By Russell Findlay

The dark crime of sexual assault against a child was something the mother saw in the news, a horror that happens to other people's families - not her own eight-year-old daughter.

And when the perpetrator was revealed as the teenage son of a trusted family friend - a high-flyer destined for dental school - her shock was followed by anger, confusion and disbelief.

The revelation led to an ordeal that left the family with more questions than answers, with the teenager found guilty by a sheriff but given an absolute discharge - meaning no criminal record.

It has left the girl's family wondering whether their pursuit of justice was worthwhile. Was putting their daughter through the trauma of the court process the right thing to do?

The abuse came to light last summer after the girl and her family spent a sociable evening with their friends, the parents of the teen.

"We'd been over to the boy's house and the next morning my daughter had got up and spoke to her dad and said that she'd got something that she needed to tell him," the mother told STV News.

"I came back home from work and asked my daughter a few questions about what had happened to make sure that she was accurate about where she had been touched."

Confiding in her dad, the girl told how the teenager had pressed his hand between her legs on numerous occasions. Sometimes he played her favourite songs on YouTube when he carried out the assaults.

The abuse had taken place over two years, starting when she was six and he was 15. The girl eventually confided in her dad.

The girl's mum hoped the abuser would receive professional help but when that did not appear to be happening, she called police and he was charged.

The family was determined to follow the correct path and had every faith in Police Scotland, the Crown Office and courts.

However, six months after their daughter's brave disclosure, the mother's faith in the criminal justice system has been badly shaken.

They are still reeling at the absolute discharge, the lack of transparency around the sentence and the Crown's decision not to appeal against it.

The mother describes the journey through the courts as "the most distressing thing that any of us have been through" and asks whether they would put their faith in the system again.

"This won't be something for her that goes away," she said. "She's very aware of it and she's been very upset by it... what good has it done?

"Although she was upset by it, it's the court process that has upset her as much and more.

"Going to the police and dragging the family through the court and dragging my daughter to a police station and giving evidence and going to court and giving evidence for two hours and her crying at night time and her wondering why all this has happened. What good has it done?"

There were problems from the outset. Police Scotland said the girl's lengthy video recorded interview, carried out by two specialist female officers, had failed - so was not available as evidence.

"I was told that would be all a child would need to do," she said. "She's very young and she'd given a statement and as far as the police were concerned that would be it."

According to Police Scotland, despite the botched interview, "there was no detrimental impact on the victim or in terms of the case".

In a statement, they said: "On the rare occasion there is an issue with equipment, extensive notes taken by officers during any interview will be used for court purposes."

Then came another bombshell. Despite the abuser's initial confession, he then pleaded not guilty in court, which meant that the girl needed to give evidence.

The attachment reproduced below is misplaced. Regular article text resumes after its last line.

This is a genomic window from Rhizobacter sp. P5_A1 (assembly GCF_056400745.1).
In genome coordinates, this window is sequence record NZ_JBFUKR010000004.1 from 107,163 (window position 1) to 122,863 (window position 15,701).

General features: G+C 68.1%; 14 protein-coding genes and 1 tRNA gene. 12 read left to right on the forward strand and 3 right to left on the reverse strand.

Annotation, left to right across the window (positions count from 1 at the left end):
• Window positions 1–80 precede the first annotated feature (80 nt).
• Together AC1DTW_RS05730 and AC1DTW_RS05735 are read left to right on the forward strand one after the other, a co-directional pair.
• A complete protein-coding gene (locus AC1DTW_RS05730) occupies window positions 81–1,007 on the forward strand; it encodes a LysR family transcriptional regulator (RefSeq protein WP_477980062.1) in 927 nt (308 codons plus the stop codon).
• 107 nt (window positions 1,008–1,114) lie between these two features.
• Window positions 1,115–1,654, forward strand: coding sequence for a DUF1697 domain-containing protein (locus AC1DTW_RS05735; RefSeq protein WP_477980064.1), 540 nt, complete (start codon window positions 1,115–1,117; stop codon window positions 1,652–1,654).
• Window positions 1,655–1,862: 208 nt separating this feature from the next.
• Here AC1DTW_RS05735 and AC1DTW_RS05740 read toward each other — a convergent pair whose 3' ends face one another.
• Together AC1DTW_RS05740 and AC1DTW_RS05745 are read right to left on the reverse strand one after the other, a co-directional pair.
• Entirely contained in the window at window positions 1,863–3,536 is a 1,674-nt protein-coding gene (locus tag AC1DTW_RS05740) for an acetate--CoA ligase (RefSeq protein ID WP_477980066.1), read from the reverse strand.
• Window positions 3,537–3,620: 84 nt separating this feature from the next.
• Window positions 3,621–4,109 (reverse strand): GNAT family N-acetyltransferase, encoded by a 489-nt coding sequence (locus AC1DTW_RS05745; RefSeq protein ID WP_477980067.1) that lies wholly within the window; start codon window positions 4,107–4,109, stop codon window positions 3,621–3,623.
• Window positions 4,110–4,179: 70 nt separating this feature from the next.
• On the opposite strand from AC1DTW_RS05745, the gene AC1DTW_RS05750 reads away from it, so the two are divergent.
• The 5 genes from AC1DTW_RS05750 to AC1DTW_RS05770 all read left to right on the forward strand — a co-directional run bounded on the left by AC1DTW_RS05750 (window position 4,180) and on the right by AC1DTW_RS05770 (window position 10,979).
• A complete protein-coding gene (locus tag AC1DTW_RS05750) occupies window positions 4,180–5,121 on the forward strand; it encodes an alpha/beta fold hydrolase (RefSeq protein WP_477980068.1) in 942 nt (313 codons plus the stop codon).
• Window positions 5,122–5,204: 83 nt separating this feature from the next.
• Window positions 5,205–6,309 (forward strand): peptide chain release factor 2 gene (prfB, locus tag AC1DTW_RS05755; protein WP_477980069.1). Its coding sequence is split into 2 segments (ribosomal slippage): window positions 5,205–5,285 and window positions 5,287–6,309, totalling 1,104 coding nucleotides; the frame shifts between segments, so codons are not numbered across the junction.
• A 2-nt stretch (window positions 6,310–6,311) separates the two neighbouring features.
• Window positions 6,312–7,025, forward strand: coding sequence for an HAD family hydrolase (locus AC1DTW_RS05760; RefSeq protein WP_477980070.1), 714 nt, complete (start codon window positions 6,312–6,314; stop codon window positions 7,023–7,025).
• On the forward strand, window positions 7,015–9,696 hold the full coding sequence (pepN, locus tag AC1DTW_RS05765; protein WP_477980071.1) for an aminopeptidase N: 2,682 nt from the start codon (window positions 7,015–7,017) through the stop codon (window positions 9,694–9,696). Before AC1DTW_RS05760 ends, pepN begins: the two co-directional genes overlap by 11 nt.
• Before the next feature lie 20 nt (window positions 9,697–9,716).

The mum said: "When I got the news that he'd pleaded not guilty, I was absolutely gobsmacked because I'd sat there and listened to him say that he'd done it in front of his parents."

Last year, Scotland's top judge Lord Carloway announced that sex crime victims should no longer have to appear in court. The Lord President said his "ultimate objective" was for them to be able to give filmed statements within 24 hours of reporting the crime and that cross-examination should take place before the trial and away from court.

The reality was very different to those ideals.

The victim gave evidence over two hours by video link from another room in the court and was questioned by a prosecutor and cross-examined by the teenager's lawyer.

The mother said: "I didn't really get any advice on how to tell a child that they'd have to go to court or what to prepare her for.

"So on the morning of it I said 'me and dad have got to go to court today and we wondered if you would have time to be able to come with us and help the policemen out and serve the Queen because one of the laws had been broken'."

The law firm Beltrami & Co represented the teenager. It points out that case was "conducted with care and professionalism throughout".

They added: "Victims will often find the experience of giving evidence in court difficult, particularly in cross examination. Both the Crown and the sheriff can and do intervene if cross-examination of any vulnerable witness is in any way inappropriate. No such issues arose at any point in this case."

While the family still hopes to persuade the Crown to appeal against the sheriff's sentence, it also hopes that speaking out may lead to the justice system becoming more transparent and considerate towards victims.

However, the mum admits that she would think twice about reporting crime in future.

"It's taken me to do this now to try and push this further because I feel like the court, the justice system has let us all down and society down," she said.

"We've been done a total misjustice but I actually think the court has let the abuser down as well. I would think twice and I wouldn't want that to deter somebody else because it's the right thing to do, to report it.

"But for me, if I could go back in time, I don't know if all this has been worth it at this point."